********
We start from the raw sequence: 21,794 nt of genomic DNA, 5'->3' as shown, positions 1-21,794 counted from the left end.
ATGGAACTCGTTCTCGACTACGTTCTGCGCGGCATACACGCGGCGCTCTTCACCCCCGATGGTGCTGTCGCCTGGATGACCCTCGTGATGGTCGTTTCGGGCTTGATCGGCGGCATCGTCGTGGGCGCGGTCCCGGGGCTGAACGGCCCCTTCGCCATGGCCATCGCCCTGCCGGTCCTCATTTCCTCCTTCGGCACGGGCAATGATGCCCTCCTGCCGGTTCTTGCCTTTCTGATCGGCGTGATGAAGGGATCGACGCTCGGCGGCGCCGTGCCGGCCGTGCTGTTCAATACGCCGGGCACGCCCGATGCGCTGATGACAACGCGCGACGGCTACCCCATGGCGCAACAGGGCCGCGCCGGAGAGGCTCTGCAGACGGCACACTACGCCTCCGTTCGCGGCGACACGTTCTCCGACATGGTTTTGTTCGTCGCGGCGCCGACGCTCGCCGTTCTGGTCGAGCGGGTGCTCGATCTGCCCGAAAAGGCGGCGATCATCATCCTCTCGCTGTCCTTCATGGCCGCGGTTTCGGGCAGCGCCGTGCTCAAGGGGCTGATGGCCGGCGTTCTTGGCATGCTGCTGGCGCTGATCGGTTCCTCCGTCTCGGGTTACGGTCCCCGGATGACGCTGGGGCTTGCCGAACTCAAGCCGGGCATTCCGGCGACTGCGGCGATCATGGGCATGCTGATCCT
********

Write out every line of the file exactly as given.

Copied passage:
We start from the raw sequence: 21,794 nt of genomic DNA, 5'->3' as shown, positions 1-21,794 counted from the left end.
ATGGAACTCGTTCTCGACTACGTTCTGCGCGGCATACACGCGGCGCTCTTCACCCCCGATGGTGCTGTCGCCTGGATGACCCTCGTGATGGTCGTTTCGGGCTTGATCGGCGGCATCGTCGTGGGCGCGGTCCCGGGGCTGAACGGCCCCTTCGCCATGGCCATCGCCCTGCCGGTCCTCATTTCCTCCTTCGGCACGGGCAATGATGCCCTCCTGCCGGTTCTTGCCTTTCTGATCGGCGTGATGAAGGGATCGACGCTCGGCGGCGCCGTGCCGGCCGTGCTGTTCAATACGCCGGGCACGCCCGATGCGCTGATGACAACGCGCGACGGCTACCCCATGGCGCAACAGGGCCGCGCCGGAGAGGCTCTGCAGACGGCACACTACGCCTCCGTTCGCGGCGACACGTTCTCCGACATGGTTTTGTTCGTCGCGGCGCCGACGCTCGCCGTTCTGGTCGAGCGGGTGCTCGATCTGCCCGAAAAGGCGGCGATCATCATCCTCTCGCTGTCCTTCATGGCCGCGGTTTCGGGCAGCGCCGTGCTCAAGGGGCTGATGGCCGGCGTTCTTGGCATGCTGCTGGCGCTGATCGGTTCCTCCGTCTCGGGTTACGGTCCCCGGATGACGCTGGGGCTTGCCGAACTCAAGCCGGGCATTCCGGCGACTGCGGCGATCATGGGCATGCTGATCCT